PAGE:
President Biden and a team of senior U.S. officials recently visited the Republic of Korea (ROK) and established with their leading counterparts a plan to deepen the nations’ cooperation on critical and emerging technologies — including semiconductors, batteries, civil nuclear power, artificial intelligence, space development, quantum computing and cyberspace.
Part of Biden’s larger first trip to Asia as president, that engagement came just a few months after the White House released a new Indo-Pacific Strategy, formally outlining the administration’s vision to more firmly anchor the U.S. in that major region, and broadly help counter China’s growing dominance there.
“The strategy pointed to the U.S. commitment to a free and open Indo-Pacific that is more connected, prosperous, secure, and resilient. The ROK is a critical element of this strategy. Like the ROK, we aim to promote regional security and capacity building,” Deputy Undersecretary of Defense for Research and Engineering David Honey explained on Thursday.
Speaking at a conference hosted by the Center for Strategic and International Studies and Chey Institute for Advanced Studies, Honey noted that the role of science and technology in achieving that vision is key to what his team and office do. He reports to Defense Department Chief Technology Officer and Undersecretary for Research and Engineering, Heidi Shyu, who is responsible for driving technologies to strengthen capacity for the military and its allies.
The U.S.-ROK alliance, established in the 1950s, “remains the linchpin of peace and security in the western Pacific and the Korean peninsula,” Honey said. In 1990, the nations also formed the Technology Cooperation Subcommittee (TCSC), which serves as the main forum for DOD science and technology coordination with the Korean government.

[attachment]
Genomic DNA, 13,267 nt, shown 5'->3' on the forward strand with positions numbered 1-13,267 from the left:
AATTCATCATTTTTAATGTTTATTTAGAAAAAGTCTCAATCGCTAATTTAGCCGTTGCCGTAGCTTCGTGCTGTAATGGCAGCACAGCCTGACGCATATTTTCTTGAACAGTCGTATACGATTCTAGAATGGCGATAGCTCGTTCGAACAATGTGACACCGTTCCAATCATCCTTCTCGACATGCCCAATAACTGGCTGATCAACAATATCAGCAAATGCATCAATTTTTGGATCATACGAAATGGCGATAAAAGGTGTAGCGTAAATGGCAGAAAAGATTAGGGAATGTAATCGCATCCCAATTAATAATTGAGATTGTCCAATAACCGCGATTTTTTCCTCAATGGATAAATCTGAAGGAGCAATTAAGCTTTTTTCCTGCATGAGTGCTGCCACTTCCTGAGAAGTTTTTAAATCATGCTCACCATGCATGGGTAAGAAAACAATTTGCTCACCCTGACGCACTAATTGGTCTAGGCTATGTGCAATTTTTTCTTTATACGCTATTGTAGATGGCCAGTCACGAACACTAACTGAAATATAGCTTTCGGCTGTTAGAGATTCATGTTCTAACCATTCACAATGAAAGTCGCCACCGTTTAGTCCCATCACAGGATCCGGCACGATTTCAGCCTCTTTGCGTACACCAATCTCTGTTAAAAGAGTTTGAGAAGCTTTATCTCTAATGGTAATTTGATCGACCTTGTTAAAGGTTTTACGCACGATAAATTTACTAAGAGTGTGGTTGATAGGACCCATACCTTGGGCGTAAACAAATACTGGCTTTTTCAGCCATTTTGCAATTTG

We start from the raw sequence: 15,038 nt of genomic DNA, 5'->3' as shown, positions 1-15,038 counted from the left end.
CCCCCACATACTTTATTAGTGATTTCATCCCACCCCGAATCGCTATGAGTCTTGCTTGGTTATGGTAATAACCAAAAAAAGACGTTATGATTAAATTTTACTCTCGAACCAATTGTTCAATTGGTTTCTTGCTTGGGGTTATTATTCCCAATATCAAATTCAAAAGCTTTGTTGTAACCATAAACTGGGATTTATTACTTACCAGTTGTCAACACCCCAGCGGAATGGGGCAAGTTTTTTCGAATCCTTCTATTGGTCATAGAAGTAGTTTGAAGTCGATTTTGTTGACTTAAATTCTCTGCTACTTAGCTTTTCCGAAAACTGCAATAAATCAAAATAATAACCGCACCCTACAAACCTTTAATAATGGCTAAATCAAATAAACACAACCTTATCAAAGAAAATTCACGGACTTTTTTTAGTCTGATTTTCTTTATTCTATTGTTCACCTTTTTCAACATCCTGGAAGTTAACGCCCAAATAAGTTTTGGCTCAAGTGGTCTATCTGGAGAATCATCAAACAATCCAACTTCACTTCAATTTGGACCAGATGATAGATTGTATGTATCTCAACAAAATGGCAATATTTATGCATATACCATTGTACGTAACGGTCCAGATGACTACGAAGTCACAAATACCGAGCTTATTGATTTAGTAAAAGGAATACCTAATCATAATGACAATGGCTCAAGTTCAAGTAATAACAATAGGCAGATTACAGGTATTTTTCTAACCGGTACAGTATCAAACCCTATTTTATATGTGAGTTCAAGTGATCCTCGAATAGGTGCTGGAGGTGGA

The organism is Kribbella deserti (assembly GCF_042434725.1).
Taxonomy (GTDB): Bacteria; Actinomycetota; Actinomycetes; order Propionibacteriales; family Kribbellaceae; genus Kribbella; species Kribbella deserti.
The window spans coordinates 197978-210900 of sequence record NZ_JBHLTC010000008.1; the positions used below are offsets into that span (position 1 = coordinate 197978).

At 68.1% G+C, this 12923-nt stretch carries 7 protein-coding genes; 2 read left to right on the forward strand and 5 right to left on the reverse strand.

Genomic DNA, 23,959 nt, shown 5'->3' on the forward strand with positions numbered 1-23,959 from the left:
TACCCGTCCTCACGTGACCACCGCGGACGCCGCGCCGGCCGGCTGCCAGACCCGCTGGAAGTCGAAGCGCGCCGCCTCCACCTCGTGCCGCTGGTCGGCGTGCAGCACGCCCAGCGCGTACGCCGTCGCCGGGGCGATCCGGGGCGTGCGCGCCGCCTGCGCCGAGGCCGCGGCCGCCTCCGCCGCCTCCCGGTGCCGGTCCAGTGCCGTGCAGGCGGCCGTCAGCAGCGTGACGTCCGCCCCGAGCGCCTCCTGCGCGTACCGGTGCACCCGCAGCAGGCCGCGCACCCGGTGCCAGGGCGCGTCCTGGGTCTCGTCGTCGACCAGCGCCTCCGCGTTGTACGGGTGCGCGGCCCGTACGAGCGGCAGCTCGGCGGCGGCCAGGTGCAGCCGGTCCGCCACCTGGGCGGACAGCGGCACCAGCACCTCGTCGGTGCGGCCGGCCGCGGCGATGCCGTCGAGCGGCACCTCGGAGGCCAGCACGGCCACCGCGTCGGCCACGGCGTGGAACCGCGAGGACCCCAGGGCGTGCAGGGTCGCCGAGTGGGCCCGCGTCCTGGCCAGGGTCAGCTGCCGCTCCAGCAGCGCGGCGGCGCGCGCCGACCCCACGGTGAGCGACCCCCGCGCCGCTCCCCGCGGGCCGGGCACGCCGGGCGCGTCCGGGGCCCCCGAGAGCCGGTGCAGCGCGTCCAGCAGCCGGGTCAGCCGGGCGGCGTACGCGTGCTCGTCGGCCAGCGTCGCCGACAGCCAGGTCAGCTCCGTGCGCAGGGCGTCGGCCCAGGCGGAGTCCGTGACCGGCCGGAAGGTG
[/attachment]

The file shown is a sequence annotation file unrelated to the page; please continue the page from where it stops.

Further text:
Amid their latest engagement, both sides agreed to host a new, annual TCSC technology forum on specific solutions they are jointly prioritizing.
“The first technology forum will focus on space domain awareness and is anticipated to be held in late summer, early fall in the Republic of Korea,” Honey said. “The TCSC can address far-ranging S&T capability gaps and stands ready to meet any challenge, whether that be a growing technology race with adversaries or addressing global supply chain issues.”
This heightened cooperation between the nations is also unfolding as U.S. officials are forging new and reaffirming existing alliances with other governments — including Australia, the United Kingdom, Japan, and others — to help ensure a free and open Indo-Pacific, promote an international system that respects human rights and deter growing threats with allies from competitors like Russia and China.
During the event this week, Honey further highlighted Shyu’s recently published strategic vision for the DOD, which established 14 critical technology areas her team intends to emphasize across the department.
“For the U.S.-ROK relationship and this conference,” he said, “there are five areas we want to focus our attention on, as they impact global supply chain security.” Those areas include artificial intelligence, fifth and future-generation wireless technology, quantum information science, biotechnology, and renewable energy generation.
“As AI, machine learning and autonomous operations continue to mature, the DOD will focus on evidence-based AI assurance and enabling operational effectiveness,” Honey said.
Noting that quantum computing is anticipated to provide unprecedented computational speeds and help solve DOD’s hardest analytical problems, he said the U.S. is engaged in basic quantum research via joint funding calls and information exchange agreements with South Korea.
And besides those and the other mentioned fields of priority, America and the ROK have also committed to extending coordination between foreign investment screening and export control authorities associated with critical technologies.
“[This] is necessary to prevent the use of advanced technologies to undermine our national and economic security,” Honey said.